To measure the adherence to 3 radiography guidelines for low back pain in chiropractic teaching clinics.Summary of Background Data.
Evidence-based guidelines for low back pain suggest that plain radiography should be restricted to patients with suspected serious disease. Among primary healthcare providers who can request radiographs, chiropractors are thought to have utilization rates that exceed what is recommended by practice guidelines. It is uncertain whether this gap between evidence and practice begins in undergraduate training.Methods.
We screened 1241 consecutive patients with a new episode of low back pain who presented to any of the 6 out-patient teaching clinics of the Canadian Memorial Chiropractic College between January 2004 and September 2004. We collected information about red flags and radiography recommendations from patients and chiropractic trainees using self-administered questionnaires. Radiography recommendations were compared with criteria used in 3 radiography guidelines. Adherence was measured as the proportion of patients without red flags who were not recommended for radiography.Results.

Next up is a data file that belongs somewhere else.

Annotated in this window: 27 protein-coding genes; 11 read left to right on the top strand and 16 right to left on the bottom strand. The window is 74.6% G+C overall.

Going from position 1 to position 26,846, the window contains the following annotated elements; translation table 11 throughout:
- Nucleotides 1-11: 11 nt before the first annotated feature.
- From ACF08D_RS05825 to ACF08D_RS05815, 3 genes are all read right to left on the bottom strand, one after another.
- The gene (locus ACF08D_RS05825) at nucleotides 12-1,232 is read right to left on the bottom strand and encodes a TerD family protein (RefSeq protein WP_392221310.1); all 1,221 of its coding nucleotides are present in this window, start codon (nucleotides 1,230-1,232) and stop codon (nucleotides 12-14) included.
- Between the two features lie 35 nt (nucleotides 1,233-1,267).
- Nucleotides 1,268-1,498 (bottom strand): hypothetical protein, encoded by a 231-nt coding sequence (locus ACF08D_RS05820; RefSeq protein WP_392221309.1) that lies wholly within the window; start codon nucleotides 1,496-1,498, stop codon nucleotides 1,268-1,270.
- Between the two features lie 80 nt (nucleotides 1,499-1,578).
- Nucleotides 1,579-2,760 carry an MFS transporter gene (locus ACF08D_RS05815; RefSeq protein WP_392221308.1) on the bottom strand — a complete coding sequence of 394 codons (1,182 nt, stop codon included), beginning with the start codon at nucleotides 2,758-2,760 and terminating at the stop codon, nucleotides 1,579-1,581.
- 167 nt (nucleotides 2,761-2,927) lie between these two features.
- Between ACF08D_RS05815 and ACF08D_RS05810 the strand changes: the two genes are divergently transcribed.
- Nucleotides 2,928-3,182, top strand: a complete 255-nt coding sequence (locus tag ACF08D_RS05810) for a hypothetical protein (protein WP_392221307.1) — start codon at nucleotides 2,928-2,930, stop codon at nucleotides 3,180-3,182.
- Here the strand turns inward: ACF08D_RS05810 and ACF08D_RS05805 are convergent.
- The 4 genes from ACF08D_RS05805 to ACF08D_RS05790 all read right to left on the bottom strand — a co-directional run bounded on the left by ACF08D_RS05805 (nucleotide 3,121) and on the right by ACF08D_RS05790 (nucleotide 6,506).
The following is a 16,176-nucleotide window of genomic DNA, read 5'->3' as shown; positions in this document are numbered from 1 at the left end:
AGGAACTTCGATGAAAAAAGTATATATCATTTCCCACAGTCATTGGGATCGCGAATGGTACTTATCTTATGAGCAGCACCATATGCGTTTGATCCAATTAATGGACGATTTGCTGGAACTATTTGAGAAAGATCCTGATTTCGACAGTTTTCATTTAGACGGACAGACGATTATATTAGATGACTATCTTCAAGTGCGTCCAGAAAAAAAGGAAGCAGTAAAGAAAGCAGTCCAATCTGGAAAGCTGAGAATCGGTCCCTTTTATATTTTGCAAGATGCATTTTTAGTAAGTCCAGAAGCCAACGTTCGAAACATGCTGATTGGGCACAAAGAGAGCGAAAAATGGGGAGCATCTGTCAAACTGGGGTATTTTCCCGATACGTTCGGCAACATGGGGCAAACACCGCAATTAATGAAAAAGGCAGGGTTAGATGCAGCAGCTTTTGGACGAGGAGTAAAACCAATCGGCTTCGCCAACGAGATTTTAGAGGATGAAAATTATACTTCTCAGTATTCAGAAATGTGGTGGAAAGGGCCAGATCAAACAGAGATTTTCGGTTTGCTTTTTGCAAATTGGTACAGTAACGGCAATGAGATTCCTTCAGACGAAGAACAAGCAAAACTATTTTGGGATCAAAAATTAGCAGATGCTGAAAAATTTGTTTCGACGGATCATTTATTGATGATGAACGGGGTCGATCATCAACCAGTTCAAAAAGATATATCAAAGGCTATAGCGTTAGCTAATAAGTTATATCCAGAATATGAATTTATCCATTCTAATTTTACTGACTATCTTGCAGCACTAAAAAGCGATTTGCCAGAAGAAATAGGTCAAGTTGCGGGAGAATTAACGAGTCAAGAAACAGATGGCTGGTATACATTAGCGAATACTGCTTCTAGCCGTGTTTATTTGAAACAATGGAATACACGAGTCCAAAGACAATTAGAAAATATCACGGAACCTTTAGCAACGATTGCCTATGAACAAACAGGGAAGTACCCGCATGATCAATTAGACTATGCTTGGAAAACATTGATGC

Of the 503 eligible patients, 448 (89.1%) agreed to participate in the study. Radiography was recommended for 12.3% of patients. According to the selected radiography guidelines, the proportion of patients with red flags ranged from 45.3% to 70.5%. The proportion of patients without red flags who were not recommended for radiography ranged from 89.4% (95% confidence interval, 85.5%−93.2%) to 94.7% (95% confidence interval, 90.9%–98.5%) for the selected guidelines.Conclusions.
The results suggest a strong adherence to radiography guidelines for patients with a new episode of low back pain who presented to chiropractic teaching clinics. Although a high proportion of patients had red flags, radiography utilization was lower than rates reported in previous studies suggesting that adherence to guidelines may help prevent unnecessary radiography.